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Feeling sick and tired. But is it from influenza, Covid-19, or just a cold? You may soon be able to figure this out with a little gadget you have at home.

Influenza or a cold? New technology can help you answer this

Smart gadgets in your home might soon be able to tell you what’s wrong with you. But the technology is good news for a lot of other things too.

Some people do such smart and difficult things that it’s hard to see what in the world they might have to do with you and me, so we just shrug them off. But that’s often the wrong response.

What if you had a simple gadget at home that could tell you why you’re feeling so lousy?

What if this gadget could quickly check whether you have Covid or the flu – or maybe it would even pick up that you have diabetes without knowing it?

The device could figure all this out without you having to go to a doctor or a laboratory.

A type of optical cavity

This gadget could become a reality within a few years, and electrical engineers are some of people who make it possible to create them.

Such gadgets contain a key component called the 'whispering gallery mode microresonator'.

Microresonators, which are a type of optical cavity, can store optical fields inside a very small volume. They can be made in a race track or disk geometry, but they usually are microscale in size, similar to the thickness of a hair. Light travels inside the microresonator in circles, so the optical field gets amplified.

“We can compare the microresonator to what happens with the sound in the whispering gallery in St. Paul’s Cathedral in London,” says Ren.

This elliptical gallery has produced a famous phenomenon. You can whisper at one end of it and people at the other end of the room can hear you, even though they wouldn’t normally be to able hear you at that distance.

The whispering gallery in St. Paul’s Cathedral in London.

Light waves are amplified

The sound waves are amplified by the shape of the room and the walls, which is how light waves behave in the microresonator.

New technology is providing better optical sensors, which are important for electronics, including devices that analyse chemicals using light.

“We’ve built the lowest loss whispering gallery mode microresonator out there for the longwave infrared spectrum," Dingding Ren, a researcher at NTNU's Department of Electronic Systems, says.

Because the longwave infrared spectrum provides definitive information about chemicals, it provides new possibility for sensing applications.

Stores the light better

Ren and his colleagues have developed a new whispering gallery mode microresonator – which can store light for certain wavelengths much longer in the resonance.

“Our microresonator is about 100 times better than what was available before for the longwave infrared spectrum," Ren says.

It can retain the light 100 times longer than previous versions, which amplifies the optical field inside and makes nonlinear processes much easier.

Ren and his colleagues have contributed to developing a whole set of nanofabrication processes to make the microresonators. Their results were recently presented in Nature Communications.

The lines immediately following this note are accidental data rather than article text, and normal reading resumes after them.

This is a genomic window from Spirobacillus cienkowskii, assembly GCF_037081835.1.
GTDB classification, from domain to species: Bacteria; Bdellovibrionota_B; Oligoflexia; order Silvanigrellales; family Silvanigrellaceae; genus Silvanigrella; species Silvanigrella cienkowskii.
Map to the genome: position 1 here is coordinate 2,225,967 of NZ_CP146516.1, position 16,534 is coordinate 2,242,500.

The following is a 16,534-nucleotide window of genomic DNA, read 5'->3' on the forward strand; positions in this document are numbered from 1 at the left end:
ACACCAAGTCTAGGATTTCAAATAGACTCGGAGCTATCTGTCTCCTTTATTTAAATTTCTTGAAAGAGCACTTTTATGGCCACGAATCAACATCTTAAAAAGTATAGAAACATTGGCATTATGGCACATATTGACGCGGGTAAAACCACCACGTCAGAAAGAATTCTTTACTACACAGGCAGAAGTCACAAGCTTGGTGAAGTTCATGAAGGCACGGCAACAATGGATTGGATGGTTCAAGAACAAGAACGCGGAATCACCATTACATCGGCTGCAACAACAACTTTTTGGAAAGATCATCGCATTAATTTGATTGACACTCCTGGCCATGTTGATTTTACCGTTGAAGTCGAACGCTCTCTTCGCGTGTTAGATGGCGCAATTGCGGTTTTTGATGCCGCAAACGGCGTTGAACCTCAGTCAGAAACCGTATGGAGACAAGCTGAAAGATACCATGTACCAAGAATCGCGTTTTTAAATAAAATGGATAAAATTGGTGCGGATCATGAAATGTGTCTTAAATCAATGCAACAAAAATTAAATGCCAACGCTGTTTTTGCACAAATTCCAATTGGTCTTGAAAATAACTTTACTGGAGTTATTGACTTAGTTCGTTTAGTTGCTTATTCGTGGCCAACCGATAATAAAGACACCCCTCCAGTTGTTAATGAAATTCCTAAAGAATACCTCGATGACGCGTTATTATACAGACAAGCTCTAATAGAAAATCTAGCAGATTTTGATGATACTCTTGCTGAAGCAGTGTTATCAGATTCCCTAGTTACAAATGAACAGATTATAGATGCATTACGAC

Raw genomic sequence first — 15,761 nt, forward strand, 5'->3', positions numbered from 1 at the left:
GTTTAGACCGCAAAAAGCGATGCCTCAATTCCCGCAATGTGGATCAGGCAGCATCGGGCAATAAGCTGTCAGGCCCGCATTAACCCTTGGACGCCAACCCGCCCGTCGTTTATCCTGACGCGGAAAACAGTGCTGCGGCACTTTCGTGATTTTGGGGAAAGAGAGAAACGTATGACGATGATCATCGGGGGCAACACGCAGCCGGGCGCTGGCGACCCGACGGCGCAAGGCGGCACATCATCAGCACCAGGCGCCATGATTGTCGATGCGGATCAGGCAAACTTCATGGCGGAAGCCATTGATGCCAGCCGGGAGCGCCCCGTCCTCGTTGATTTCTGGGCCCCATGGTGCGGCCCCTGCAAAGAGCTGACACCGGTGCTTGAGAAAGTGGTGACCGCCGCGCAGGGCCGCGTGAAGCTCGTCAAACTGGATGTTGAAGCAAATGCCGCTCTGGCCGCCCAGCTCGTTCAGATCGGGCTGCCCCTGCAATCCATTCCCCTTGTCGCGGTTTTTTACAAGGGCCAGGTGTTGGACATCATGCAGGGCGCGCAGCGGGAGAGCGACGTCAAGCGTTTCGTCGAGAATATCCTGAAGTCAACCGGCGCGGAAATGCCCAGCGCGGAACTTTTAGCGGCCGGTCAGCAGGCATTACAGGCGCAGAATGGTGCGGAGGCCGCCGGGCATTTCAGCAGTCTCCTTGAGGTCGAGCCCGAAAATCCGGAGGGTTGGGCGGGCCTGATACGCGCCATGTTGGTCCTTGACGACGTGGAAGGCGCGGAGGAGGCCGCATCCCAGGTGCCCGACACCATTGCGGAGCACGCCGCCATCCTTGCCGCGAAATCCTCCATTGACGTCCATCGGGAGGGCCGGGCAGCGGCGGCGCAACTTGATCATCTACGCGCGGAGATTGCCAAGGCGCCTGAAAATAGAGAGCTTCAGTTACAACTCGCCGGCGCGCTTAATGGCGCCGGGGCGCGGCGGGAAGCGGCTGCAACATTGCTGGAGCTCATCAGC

Microresonators made of germanium. These might have a bigger impact on your future than you might think.

Opens up great opportunities

Storing light waves in the infrared part of the light spectrum more effectively is good news for several types of new technologies, especially for particle sensing and spectroscopic chemical identification, which analyse a gas or fluid sample to check for viruses and bacteria and other nasties you might have.

The new microresonator means that scientists can develop broadband frequency combs in the longwave infrared spectrum using these devices. And just what might those be?

Frequency combs are laser lights whose spectrum consists of a series of discrete, equally spaced frequency lines. These can be found various places, such as in your GPS, in atomic clocks and in fibre optic equipment used in telephones and computers.

The technology also opens the door to analysing several chemicals at once, if a broadband frequency comb is available at the longwave infrared spectrum.

Technology in its initial stage

“The technology is still in its initial stage when it comes to measurements in the longwave infrared spectrum of light. But our improvement gives us the possibility to identify several different chemicals in real time in the near future,” Ren says.

This kind of spectroscopic machine already exists, but they are so big and so expensive that only hospitals and big budget institutions can afford them. Other, slightly simpler machines might be able to analyse a few chemicals, but not many at once – unlike what the new technology could make possible.

Dingding Ren has worked closely with Professor David Burghoff and his colleagues at the University of Notre Dame in the USA.

“The competition in this field is fierce,” says Ren.

The new microresonator is made using the element germanium. The material may sound exotic, but it was used in the world’s first transistor as early as 1947, before silicon took over that market.

Today, germanium is frequently used in optical lenses in sensors and infrared cameras, and it is consequently neither particularly rare nor expensive. These are also advantages when theory is going to be brought to the market.

About the research:

Ren is financing the research through a Fripro project grant from the Research Council of Norway, which lasts for three years. Money from Fripro is dedicated to basic research.


Ren et al., High-quality microresonators in the longwave infrared based on native germanium, Nature Communications, vol. 13, 2022. DOI: 10.1038/s41467-022-32706-1

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